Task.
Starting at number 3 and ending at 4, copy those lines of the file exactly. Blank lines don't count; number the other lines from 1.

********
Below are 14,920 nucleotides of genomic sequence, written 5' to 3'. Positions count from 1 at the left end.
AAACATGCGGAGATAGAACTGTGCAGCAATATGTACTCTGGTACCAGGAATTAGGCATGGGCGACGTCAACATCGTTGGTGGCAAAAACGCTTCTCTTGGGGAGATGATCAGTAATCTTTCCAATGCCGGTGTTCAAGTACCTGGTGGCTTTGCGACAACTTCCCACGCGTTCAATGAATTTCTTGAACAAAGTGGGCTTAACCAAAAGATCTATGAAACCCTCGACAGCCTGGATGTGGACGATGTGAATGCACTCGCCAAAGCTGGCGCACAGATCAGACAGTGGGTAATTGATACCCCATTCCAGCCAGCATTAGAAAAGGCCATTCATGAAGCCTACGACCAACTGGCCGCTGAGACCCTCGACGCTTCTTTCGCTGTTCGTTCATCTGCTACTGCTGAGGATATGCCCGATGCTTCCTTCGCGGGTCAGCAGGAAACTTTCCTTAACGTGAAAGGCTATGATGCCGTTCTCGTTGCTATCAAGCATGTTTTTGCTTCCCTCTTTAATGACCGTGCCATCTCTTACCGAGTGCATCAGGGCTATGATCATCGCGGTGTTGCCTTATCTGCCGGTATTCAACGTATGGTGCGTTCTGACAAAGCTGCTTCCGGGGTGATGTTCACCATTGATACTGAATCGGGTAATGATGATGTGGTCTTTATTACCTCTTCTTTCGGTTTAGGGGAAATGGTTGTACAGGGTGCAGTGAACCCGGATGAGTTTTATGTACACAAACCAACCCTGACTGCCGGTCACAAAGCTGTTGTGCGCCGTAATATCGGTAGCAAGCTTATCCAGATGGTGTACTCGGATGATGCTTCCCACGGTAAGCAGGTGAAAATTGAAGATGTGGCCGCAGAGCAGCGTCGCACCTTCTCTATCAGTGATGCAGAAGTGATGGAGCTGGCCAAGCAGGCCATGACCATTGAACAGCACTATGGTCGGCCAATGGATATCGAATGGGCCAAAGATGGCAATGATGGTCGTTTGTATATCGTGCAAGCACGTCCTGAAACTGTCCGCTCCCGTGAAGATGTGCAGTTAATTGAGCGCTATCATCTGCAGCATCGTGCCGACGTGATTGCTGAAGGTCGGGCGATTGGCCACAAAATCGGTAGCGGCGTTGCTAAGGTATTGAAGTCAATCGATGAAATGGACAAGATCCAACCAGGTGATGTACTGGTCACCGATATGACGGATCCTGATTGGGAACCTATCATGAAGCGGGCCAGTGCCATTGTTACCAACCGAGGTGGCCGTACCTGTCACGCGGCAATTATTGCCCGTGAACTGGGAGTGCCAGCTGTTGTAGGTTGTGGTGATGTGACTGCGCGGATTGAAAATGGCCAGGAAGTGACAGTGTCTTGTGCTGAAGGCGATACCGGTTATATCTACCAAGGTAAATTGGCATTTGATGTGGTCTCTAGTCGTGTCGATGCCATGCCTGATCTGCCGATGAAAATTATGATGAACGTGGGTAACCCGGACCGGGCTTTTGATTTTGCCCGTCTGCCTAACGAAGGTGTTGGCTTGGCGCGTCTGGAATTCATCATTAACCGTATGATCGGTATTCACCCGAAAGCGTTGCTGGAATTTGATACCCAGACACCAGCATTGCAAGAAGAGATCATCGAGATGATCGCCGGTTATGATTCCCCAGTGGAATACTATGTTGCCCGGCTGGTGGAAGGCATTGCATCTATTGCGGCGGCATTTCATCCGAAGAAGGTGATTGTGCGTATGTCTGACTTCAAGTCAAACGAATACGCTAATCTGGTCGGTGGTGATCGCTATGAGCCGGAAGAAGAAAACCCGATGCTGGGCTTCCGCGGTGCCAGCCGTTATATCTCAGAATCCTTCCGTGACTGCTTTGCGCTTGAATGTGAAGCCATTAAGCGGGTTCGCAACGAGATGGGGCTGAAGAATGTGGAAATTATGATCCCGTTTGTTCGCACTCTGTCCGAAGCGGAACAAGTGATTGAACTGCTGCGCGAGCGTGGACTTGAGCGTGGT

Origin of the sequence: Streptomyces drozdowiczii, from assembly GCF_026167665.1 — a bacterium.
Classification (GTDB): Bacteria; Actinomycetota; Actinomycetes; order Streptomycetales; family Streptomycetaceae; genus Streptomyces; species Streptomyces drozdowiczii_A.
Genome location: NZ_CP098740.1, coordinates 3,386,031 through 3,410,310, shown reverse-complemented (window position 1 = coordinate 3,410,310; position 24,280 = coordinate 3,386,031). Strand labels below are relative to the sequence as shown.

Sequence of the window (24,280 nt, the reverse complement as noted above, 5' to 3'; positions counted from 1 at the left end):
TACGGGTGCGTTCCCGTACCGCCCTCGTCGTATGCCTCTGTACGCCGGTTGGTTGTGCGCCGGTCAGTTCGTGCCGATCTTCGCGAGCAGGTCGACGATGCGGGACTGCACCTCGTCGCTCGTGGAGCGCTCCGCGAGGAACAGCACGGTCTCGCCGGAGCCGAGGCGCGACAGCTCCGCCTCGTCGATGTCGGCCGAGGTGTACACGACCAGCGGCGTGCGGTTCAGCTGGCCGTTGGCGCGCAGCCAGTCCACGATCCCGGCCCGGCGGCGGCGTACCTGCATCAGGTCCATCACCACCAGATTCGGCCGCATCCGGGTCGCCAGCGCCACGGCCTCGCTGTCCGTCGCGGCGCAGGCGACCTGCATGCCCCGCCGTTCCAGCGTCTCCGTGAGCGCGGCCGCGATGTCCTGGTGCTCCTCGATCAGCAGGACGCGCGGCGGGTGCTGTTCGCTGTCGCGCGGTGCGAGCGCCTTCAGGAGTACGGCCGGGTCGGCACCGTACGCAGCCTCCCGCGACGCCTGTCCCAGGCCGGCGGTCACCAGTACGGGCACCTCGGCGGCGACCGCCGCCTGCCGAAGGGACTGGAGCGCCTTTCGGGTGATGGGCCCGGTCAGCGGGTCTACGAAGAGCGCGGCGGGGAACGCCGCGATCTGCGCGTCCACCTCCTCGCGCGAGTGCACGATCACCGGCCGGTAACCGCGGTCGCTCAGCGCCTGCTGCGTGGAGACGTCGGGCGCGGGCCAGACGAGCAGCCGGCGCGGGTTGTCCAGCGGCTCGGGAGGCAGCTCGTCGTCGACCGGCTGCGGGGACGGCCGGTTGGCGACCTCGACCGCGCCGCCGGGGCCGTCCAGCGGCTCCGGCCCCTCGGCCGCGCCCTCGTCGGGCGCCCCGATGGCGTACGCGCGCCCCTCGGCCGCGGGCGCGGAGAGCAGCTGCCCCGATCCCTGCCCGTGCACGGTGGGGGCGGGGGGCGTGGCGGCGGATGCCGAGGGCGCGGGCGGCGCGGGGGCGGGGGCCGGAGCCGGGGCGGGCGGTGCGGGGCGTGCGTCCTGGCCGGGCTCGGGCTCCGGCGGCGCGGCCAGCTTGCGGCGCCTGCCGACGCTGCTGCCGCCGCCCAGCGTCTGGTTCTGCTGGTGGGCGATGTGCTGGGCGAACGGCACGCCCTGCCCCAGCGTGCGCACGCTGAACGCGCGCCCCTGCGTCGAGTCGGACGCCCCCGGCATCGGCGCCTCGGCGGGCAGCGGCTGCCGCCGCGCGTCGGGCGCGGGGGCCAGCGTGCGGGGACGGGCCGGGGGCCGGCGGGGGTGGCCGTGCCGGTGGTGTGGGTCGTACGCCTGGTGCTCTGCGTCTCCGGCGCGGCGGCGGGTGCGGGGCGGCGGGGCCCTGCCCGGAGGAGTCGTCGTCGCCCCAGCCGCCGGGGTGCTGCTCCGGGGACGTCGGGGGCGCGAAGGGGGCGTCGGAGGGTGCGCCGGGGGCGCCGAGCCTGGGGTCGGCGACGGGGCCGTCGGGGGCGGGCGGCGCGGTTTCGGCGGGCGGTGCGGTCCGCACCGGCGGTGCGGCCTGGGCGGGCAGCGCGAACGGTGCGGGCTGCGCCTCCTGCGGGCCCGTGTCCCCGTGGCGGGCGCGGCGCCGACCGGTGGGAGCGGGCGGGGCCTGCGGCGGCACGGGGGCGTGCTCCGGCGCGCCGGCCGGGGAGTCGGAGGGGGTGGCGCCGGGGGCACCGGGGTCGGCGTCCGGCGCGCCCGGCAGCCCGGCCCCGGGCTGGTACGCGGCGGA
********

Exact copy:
Origin of the sequence: Streptomyces drozdowiczii, from assembly GCF_026167665.1 — a bacterium.
Classification (GTDB): Bacteria; Actinomycetota; Actinomycetes; order Streptomycetales; family Streptomycetaceae; genus Streptomyces; species Streptomyces drozdowiczii_A.